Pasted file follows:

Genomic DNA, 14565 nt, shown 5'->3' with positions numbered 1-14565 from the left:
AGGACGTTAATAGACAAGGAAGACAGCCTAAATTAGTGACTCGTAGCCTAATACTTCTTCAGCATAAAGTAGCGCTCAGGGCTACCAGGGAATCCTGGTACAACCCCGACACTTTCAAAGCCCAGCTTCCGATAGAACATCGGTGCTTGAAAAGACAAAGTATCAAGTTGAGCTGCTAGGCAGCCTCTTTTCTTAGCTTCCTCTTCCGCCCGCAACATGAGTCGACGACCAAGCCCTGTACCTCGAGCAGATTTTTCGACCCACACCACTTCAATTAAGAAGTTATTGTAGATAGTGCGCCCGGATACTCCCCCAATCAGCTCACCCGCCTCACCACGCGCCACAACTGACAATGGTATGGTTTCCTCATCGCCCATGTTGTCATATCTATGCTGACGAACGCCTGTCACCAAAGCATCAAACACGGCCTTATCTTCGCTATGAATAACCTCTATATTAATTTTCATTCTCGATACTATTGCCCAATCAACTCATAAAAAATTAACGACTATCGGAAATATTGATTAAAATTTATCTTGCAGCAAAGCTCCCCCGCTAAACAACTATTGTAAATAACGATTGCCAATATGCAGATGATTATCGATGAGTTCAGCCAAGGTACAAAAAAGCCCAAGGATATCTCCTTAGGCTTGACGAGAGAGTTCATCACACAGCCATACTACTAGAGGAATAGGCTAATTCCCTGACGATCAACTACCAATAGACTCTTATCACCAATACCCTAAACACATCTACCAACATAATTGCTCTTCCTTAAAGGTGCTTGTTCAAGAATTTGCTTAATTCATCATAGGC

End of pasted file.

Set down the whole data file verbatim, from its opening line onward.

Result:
Genomic DNA, 14565 nt, shown 5'->3' with positions numbered 1-14565 from the left:
AGGACGTTAATAGACAAGGAAGACAGCCTAAATTAGTGACTCGTAGCCTAATACTTCTTCAGCATAAAGTAGCGCTCAGGGCTACCAGGGAATCCTGGTACAACCCCGACACTTTCAAAGCCCAGCTTCCGATAGAACATCGGTGCTTGAAAAGACAAAGTATCAAGTTGAGCTGCTAGGCAGCCTCTTTTCTTAGCTTCCTCTTCCGCCCGCAACATGAGTCGACGACCAAGCCCTGTACCTCGAGCAGATTTTTCGACCCACACCACTTCAATTAAGAAGTTATTGTAGATAGTGCGCCCGGATACTCCCCCAATCAGCTCACCCGCCTCACCACGCGCCACAACTGACAATGGTATGGTTTCCTCATCGCCCATGTTGTCATATCTATGCTGACGAACGCCTGTCACCAAAGCATCAAACACGGCCTTATCTTCGCTATGAATAACCTCTATATTAATTTTCATTCTCGATACTATTGCCCAATCAACTCATAAAAAATTAACGACTATCGGAAATATTGATTAAAATTTATCTTGCAGCAAAGCTCCCCCGCTAAACAACTATTGTAAATAACGATTGCCAATATGCAGATGATTATCGATGAGTTCAGCCAAGGTACAAAAAAGCCCAAGGATATCTCCTTAGGCTTGACGAGAGAGTTCATCACACAGCCATACTACTAGAGGAATAGGCTAATTCCCTGACGATCAACTACCAATAGACTCTTATCACCAATACCCTAAACACATCTACCAACATAATTGCTCTTCCTTAAAGGTGCTTGTTCAAGAATTTGCTTAATTCATCATAGGC